Sleeping with the Enemy

September 16, 2015 at 2:25 pm | Posted in Weeping Creeping and Sleeping with the Enemy | 1 Comment
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In a previous lesson I discussed the blessings that Phinehas somewhat surprisingly received from the Lord for his violent attack on Zimri and Cozbi. When thinking through the reasons for this it is important to remember that Phinehas, unlike so many of his compatriots, had not joined himself unto Baal, and so his thinking was not cloudy or unclear or tainted by self-interest. He was thinking like God, and therefore He had a zeal – even a violent passion – for the holiness of God

Phinehas expressed God’s wrath in an atoning way. He did not kill the offenders because Zimri had personally ticked him off. It wasn’t because he was jealous that Zimri appeared to be getting away with what he wanted to be doing. It wasn’t because Phinehas wanted to show off, or because he was a sadist who just liked a good spearing. What motivated Phinehas was his intense hatred for what Zimri’s actions said about the Lord his God, and he discerned that it was time for something extreme.

As stated in the previous lesson, though, extreme physical violence inflicted upon sinners is not commanded for New Testament Christians. A principle to be taken from Phinehas’s attitude, however, is that there is a time for something as extreme as telling the truth in actions, not just words. Too many Christians today are sleeping with the enemy – if not physically, then intellectually, practically, and even spiritually. This is seen most blatantly in the ecumenism invading Christian churches, homes, and families. An adulterated, watered-down version of the Gospel deserves pointed and harsh truth. A hybrid bastardized version of the Gospel – part Christianity and part pragmatism, right in the midst of the camp, right in the middle of a ministry that calls itself by the name of the Lord Jesus – deserves pointed and harsh truth.

When Phinehas took up his spear, it looked like it was over – like it was too late. Have we lost the battle for the truth in our culture? Is right now wrong, and wrong now right? Are there now just no such things as “right” or “truth?” This is going to sound bad, but, in a way, I hope so. I hope the battle that we’ve been trying to win in our strength is over – that we’ve lost – that it’s too late. God often comes to the rescue when all seems lost. It was too late when Phinehas stood up and executed judgment. It was too late for the Israelites, and it may be too late for us, but when it’s “too late” by our estimate, that is often when God shows up – when He sends someone with the courage and the conviction, with the disregard for popularity, to take a stand and to symbolize atonement.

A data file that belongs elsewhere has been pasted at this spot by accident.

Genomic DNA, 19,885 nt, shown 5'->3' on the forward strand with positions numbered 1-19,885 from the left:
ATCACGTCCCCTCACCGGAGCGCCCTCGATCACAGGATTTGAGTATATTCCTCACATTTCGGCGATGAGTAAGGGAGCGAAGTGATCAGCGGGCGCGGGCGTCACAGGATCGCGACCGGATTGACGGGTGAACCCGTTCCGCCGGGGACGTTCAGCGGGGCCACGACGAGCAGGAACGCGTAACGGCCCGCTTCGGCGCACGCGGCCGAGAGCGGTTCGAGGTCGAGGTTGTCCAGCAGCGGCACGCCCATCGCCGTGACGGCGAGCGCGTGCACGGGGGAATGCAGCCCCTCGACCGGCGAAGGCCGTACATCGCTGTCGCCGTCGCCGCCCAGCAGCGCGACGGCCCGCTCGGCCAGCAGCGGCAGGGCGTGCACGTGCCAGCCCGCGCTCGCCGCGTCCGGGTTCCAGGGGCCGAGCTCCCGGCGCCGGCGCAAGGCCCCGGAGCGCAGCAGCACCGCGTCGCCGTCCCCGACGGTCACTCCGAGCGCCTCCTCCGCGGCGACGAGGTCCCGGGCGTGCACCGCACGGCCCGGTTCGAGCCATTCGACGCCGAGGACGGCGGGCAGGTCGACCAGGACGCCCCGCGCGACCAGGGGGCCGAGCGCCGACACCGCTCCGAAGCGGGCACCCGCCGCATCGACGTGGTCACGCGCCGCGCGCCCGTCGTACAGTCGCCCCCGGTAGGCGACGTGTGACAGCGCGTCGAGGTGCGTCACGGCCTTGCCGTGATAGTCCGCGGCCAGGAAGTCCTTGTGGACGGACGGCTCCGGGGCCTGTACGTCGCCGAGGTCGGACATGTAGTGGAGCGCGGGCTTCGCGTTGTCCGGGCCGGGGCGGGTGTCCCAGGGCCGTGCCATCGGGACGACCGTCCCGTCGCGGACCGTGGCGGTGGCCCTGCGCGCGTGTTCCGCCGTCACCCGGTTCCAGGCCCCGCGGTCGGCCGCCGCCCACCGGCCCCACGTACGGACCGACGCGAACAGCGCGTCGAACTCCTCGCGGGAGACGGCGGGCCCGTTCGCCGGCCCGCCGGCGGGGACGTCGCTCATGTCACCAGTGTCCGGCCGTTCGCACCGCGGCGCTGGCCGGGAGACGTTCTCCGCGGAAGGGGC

Phinehas stopped the plague because God really stopped the plague. Jesus didn’t make atonement by impaling us sinners on the point of God’s wrath, although that’s what we clearly deserved. He stopped God’s wrath by offering Himself as the atoning sacrifice. Will you and I weep rightly? Will we stop creeping around with the enemy? Will we stop sleeping with the enemy? Will we get out of bed with the enemy and get on board with God? May He help us.

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Creeping with the Enemy

July 17, 2015 at 12:42 pm | Posted in Weeping Creeping and Sleeping with the Enemy | 3 Comments
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And, behold, one of the children of Israel came and brought unto his brethren a Midianitish woman in the sight of Moses, and in the sight of all the congregation of the children of Israel, who were weeping before the door of the tabernacle of the congregation.

Numbers 25:6

In a previous lesson I discussed the reason for all this weeping. The Israelite men had been seduced by Moabite and Midianite women on the plain of Moab, and had “joined themselves” unto Baal, a false pagan god, the worship of which involved fornication in order to induce supposed fertility in the crops. God was very angry about this blatant violation of His laws against idolatry, and He commanded Moses to execute the leaders, and to hang their bodies up in broad daylight.

Psalm 106 offers a commentary on this:

They joined themselves also unto Baalpeor, and ate the sacrifices of the dead. Thus they provoked him to anger with their inventions: and the plague brake in upon them.

Psalm 106:28-29

So the people were weeping not only because of the deaths of their fathers, grandfathers, and older brothers, but because of a deadly outbreak of disease. However, before you get the idea that everyone was repentant and crying the right kind of tears, you will note the first part of Numbers 25:6: “And, behold, one of the children of Israel came and brought unto his brethren a Midianitish woman…” Apparently, some of the men weren’t through partying with these pagan women. Perhaps they were too clueless to realize that God was angry (not likely), or perhaps they were just so intoxicated with sin that they didn’t care.

Who was this man who brought his consort into the place of weeping and repentance right in the sight of Israel and all the congregation? Later on in the narrative the Bible tells us his name, Zimri, and that he was the son of a prince of one of the chief households in the tribe of Simeon. His name meant “my music” or “my song” – as in “they’re playing our song.”

What about the woman? Her name was Cozbi – which meant “a doctor of the house of Huxtable who likes jello pudding pops.”

https://i0.wp.com/www.essence.com/sites/default/files/images/2011/06/03/bill-cosby-jello-316x373.jpg